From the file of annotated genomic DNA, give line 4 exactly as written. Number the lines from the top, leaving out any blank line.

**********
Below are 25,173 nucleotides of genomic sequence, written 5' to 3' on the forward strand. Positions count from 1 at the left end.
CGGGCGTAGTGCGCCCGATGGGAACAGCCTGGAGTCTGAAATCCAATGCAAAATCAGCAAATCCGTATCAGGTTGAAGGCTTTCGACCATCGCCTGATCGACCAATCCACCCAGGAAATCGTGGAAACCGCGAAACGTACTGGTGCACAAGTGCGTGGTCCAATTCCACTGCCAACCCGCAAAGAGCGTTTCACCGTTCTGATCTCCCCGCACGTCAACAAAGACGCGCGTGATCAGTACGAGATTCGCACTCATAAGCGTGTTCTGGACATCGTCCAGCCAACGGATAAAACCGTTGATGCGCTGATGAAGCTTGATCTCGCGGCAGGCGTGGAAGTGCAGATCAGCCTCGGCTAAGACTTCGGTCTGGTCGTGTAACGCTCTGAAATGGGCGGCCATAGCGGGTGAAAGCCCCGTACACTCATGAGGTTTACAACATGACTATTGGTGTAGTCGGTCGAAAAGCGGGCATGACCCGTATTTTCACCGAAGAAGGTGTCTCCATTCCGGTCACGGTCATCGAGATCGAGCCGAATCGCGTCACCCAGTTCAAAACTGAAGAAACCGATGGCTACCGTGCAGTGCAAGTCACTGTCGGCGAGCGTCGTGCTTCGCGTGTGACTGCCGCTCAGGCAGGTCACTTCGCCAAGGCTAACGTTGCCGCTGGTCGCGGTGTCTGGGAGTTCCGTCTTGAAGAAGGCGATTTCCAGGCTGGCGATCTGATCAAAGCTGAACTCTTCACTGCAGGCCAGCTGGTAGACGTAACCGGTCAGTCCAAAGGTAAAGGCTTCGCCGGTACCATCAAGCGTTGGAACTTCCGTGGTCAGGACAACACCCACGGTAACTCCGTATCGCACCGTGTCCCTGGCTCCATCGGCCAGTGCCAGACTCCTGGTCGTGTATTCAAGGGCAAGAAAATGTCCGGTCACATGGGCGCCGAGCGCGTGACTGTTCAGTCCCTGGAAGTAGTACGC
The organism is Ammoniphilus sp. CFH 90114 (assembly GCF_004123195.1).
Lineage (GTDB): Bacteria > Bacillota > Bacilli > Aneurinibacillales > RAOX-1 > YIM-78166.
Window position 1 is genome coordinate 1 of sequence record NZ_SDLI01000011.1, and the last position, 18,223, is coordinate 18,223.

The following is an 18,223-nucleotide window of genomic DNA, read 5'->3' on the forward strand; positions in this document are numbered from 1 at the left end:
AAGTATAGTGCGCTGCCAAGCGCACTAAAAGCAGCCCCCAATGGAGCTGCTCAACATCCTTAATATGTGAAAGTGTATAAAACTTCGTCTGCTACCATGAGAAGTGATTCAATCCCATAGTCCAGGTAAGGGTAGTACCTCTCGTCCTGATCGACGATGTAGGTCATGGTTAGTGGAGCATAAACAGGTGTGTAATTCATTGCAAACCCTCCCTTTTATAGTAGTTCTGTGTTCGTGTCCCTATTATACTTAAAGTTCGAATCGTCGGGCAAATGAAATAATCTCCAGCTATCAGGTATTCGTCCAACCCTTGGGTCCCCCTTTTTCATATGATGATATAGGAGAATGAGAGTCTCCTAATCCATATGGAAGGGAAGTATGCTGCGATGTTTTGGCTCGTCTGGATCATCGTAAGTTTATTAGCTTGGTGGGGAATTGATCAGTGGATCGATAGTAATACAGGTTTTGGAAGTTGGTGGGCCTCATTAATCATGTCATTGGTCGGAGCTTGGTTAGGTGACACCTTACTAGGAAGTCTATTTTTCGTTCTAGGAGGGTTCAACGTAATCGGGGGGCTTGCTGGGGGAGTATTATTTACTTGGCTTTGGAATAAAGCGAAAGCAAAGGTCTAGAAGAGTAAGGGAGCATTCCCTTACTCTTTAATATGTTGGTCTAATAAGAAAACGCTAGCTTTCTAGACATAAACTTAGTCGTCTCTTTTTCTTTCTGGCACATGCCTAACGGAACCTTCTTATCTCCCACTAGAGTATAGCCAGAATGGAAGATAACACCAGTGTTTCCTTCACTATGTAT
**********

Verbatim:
Lineage (GTDB): Bacteria > Bacillota > Bacilli > Aneurinibacillales > RAOX-1 > YIM-78166.